I’ve been a professor in the University of Toronto’s biochemistry department since 2001. Last fall, I taught a first-year course on the foundations of computational biology, a field that applies computer-science principles to the study of biological processes. For the final assignment, I asked each of my 16 students to examine data on some genes involved in damage repair in human cells and write a short report on their findings. There was something off about two or three of the responses I received. They read like they’d been written by students who were sleep-deprived: a mix of credible English prose and non-sequiturs that missed the point of what I was asking. A few weeks earlier, the AI chatbot ChatGPT became available to the public, but it was so new that it never occurred to me that a student could be using it to help them with an assignment. I marked the reports and moved on.
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In the following weeks, I saw ChatGPT change from a curiosity into a phenomenon. It came up in every discussion I had with fellow faculty members, across all disciplines—from the humanities to data sciences. My colleagues wondered how one could tell whether a student used the AI to answer questions, and many were concerned with how it might enable plagiarism. What if a professor suspected a student had used ChatGPT but couldn’t prove it? A plagiarism allegation is no small thing: you can’t risk ruining a student’s academic career on a hunch. I thought again about that December assignment and realized those off-putting answers might have been my first brush with ChatGPT.
I directed the university’s bioinformatics and computational biology program for 15 years, and often wrote programs for my own lab, so I had been learning to “talk” to computers for years. I signed up for a ChatGPT account and became intensely interested in finding solutions to this new problem. I figured it made no sense to ban ChatGPT within the university; it was already being used by 100 million people. Over the Christmas break, it hit me: as professors, we shouldn’t be focusing our energy on punishing students who use ChatGPT, but instead reconfiguring our lesson plans to work on critical-thinking skills that can’t be outsourced to an AI. The ball is in our court: if an algorithm can pass our tests, what value are we providing?
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I became so consumed by the ChatGPT issue that I decided to spend the next semester pouring all of my energy into what I’ve called the “Sentient Syllabus Project.” With the help of colleagues across the world—a philosopher in Tokyo and a historian at Yale—I am creating a publicly available resource that will help educators teach students to use ChatGPT to expedite academic grunt work, like formatting an Excel spreadsheet or summarizing literature that exists on a topic, and focus on higher-level reasoning. The syllabus includes principles like, Create a course that an AI cannot pass, as well as practical advice on how to normalize honesty around AI use.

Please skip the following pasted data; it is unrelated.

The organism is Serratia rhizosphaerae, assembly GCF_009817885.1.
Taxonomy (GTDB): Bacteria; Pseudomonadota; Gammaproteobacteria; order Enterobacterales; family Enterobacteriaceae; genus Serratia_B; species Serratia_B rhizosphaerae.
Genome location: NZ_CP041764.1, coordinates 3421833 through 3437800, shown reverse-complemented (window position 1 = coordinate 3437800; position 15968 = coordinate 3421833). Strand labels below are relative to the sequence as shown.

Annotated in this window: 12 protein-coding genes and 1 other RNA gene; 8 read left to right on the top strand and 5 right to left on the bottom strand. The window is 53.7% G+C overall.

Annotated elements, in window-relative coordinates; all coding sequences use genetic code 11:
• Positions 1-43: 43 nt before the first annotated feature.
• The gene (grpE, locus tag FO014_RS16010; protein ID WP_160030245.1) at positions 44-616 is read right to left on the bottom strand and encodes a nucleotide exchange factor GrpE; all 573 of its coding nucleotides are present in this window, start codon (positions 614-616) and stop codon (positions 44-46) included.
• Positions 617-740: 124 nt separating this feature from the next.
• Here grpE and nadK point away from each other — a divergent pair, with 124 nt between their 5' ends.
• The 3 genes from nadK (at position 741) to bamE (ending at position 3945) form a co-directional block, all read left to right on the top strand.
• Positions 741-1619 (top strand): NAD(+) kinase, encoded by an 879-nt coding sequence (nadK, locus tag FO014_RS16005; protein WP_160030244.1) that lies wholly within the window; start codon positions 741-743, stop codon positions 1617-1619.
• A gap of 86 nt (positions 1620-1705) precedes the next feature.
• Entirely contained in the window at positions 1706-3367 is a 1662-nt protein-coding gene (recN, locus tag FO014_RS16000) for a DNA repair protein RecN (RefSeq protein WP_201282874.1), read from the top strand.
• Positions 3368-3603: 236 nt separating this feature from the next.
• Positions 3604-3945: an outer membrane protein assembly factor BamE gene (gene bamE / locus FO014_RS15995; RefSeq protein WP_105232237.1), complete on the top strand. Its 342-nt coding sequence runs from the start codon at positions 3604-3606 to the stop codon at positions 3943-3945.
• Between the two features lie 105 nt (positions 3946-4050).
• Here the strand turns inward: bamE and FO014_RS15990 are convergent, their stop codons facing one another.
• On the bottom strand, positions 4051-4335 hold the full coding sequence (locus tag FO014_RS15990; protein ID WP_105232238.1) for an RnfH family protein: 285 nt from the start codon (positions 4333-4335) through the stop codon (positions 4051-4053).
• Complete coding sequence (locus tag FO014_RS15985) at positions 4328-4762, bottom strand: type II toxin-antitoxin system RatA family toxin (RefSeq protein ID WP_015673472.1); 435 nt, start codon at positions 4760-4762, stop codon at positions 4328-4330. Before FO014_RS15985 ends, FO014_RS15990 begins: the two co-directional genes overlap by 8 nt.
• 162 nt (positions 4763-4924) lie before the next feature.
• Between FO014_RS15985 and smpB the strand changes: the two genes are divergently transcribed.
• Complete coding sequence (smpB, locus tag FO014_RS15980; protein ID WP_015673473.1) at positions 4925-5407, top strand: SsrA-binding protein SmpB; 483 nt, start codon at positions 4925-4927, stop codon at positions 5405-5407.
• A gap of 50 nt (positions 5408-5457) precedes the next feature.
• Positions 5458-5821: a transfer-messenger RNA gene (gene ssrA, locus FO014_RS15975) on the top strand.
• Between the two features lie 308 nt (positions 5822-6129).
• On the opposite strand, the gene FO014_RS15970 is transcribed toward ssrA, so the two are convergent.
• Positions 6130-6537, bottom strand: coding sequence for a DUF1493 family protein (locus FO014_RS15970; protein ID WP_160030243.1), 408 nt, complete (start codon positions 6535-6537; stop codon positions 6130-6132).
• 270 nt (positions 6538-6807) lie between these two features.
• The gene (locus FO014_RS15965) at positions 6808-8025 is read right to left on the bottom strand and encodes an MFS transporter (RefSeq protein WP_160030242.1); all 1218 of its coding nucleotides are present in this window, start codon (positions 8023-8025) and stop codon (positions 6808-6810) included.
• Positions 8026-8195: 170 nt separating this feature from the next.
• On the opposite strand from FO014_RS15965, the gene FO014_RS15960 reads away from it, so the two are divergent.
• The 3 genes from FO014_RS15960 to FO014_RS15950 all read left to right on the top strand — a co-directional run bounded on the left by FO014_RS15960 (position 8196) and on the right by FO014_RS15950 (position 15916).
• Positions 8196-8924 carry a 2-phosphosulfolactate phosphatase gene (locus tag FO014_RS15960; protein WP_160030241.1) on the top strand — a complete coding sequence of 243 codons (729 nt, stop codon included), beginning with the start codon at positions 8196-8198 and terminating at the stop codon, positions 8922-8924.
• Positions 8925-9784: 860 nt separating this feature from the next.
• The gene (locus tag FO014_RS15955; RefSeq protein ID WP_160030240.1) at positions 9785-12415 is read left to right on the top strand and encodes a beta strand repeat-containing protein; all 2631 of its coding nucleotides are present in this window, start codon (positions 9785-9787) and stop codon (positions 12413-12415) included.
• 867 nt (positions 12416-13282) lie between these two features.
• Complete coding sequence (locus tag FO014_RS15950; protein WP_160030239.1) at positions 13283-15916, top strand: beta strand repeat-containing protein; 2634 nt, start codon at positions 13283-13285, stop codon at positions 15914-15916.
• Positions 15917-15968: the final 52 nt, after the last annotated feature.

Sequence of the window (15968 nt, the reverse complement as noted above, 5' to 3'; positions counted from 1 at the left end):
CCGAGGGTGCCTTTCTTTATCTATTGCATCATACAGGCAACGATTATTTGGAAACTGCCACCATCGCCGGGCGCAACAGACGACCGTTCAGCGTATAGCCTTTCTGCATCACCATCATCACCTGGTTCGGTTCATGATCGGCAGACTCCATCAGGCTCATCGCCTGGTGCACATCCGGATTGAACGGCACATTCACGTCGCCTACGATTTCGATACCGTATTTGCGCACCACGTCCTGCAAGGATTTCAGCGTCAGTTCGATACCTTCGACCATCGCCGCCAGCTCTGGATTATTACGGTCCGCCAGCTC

Instead of grading for skills an AI can manage, like eloquent language, we could grade on the quality of a student’s questions; how they weigh two sides of an issue and form an opinion; and, if they use ChatGPT, how they improve on the algorithm’s answer. This framework would change how I would have designed the assignment in December. Instead of asking students to read data and tell me what they see, I would say: tell me what you see, but also tell me how you came up with that answer. That type of question encourages a student to creatively engage with the facts—whether they receive them from ChatGPT or not.
ChatGPT offers many possibilities: this technology could help non-native English speakers put their ideas into coherent prose, or help people with atypical needs converse with a platform that won’t ever become impatient. It also opens up the option for personalized tutoring and customized assignments—education that would only have been available to the wealthiest few in the past. In general, this invention allows us to spend more time and energy on developing students’ critical-thinking abilities, which is a wonderful thing. However, this is not just about better teaching. Generative AI can already do so many things, all day long, without overtime, benefits or maternity leave. Our students must learn how to be better, how to create additional value for themselves and for others. They have to learn how to surpass the AI. And they’ll have to use the AI to do that.
We are entering a fascinating time in the history of AI, but I have two fears: one is that the adaptation moves so fast that it creates enormous economic disruption, which could cause people across industries—including some professors—to lose their jobs. The other fear is, of course, that we are not even sure what the adaptation could look like, or what new skills that we should be teaching in the meantime. For now, we need to accept that ChatGPT is part of our set of tools, kind of like the calculator and auto-correct, and encourage students to be open about its use. Then, it’s up to us as professors to provide an education that remains relevant as technology around us evolves at an alarming rate. If we outsource all our knowledge and thinking to algorithms, that might lead to an unfortunate poverty in our curiosity and creativity. We have to be wary of that.
—As told to Alex Cyr